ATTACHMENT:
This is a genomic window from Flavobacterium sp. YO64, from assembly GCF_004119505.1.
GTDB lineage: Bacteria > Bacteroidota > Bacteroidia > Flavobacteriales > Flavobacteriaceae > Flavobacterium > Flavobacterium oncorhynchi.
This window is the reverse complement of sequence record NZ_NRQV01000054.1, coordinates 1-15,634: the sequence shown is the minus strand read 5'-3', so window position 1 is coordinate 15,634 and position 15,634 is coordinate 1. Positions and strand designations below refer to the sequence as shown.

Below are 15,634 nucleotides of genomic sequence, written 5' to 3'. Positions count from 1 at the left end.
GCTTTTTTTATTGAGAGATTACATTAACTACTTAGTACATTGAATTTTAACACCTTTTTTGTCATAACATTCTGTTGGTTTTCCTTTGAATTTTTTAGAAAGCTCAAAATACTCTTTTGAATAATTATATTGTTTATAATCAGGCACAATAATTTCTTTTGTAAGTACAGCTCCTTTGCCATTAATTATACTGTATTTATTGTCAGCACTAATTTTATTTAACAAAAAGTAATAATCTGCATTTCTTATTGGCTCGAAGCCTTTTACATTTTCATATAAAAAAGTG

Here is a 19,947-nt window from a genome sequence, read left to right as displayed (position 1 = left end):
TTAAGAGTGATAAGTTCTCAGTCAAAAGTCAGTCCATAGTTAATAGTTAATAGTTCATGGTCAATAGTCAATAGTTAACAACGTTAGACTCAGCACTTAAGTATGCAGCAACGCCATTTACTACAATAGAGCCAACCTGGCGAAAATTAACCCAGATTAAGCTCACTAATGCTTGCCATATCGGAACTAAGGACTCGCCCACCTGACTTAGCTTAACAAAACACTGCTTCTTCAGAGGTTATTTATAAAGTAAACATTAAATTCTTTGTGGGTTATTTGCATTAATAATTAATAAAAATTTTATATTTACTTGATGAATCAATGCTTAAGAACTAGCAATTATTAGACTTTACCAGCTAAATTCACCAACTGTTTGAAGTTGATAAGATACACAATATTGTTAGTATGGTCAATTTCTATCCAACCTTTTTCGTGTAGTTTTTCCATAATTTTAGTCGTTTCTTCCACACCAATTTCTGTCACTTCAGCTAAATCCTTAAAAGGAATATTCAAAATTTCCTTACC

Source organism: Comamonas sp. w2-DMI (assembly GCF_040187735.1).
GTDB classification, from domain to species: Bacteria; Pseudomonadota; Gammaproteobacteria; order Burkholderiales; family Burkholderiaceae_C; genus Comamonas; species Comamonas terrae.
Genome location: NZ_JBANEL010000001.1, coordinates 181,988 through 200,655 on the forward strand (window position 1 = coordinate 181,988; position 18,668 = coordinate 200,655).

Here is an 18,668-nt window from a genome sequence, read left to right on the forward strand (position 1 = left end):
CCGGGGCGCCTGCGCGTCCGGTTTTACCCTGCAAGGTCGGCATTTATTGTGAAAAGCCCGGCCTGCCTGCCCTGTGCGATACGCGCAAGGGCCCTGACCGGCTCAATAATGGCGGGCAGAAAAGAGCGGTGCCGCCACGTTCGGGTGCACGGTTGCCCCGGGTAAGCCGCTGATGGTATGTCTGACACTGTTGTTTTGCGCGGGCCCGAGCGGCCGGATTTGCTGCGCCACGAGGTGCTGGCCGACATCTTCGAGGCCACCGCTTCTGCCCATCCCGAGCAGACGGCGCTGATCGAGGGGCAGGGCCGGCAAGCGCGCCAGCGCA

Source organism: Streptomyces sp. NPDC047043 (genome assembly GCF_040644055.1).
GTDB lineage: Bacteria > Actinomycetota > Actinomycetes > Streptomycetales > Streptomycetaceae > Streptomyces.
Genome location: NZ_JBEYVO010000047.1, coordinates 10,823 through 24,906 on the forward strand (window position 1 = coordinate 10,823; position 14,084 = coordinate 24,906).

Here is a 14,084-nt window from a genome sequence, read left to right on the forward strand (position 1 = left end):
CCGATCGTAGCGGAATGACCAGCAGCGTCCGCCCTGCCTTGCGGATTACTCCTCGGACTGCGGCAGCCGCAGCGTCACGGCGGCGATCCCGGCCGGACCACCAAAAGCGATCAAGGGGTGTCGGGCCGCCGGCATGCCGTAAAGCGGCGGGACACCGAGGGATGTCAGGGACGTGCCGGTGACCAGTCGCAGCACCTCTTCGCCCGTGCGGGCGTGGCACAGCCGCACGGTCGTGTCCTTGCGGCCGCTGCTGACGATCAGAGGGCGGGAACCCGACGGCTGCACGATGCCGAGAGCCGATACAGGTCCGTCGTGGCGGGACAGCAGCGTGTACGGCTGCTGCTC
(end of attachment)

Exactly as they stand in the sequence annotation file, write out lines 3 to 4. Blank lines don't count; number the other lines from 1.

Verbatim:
This window is the reverse complement of sequence record NZ_NRQV01000054.1, coordinates 1-15,634: the sequence shown is the minus strand read 5'-3', so window position 1 is coordinate 15,634 and position 15,634 is coordinate 1. Positions and strand designations below refer to the sequence as shown.

Below are 15,634 nucleotides of genomic sequence, written 5' to 3'. Positions count from 1 at the left end.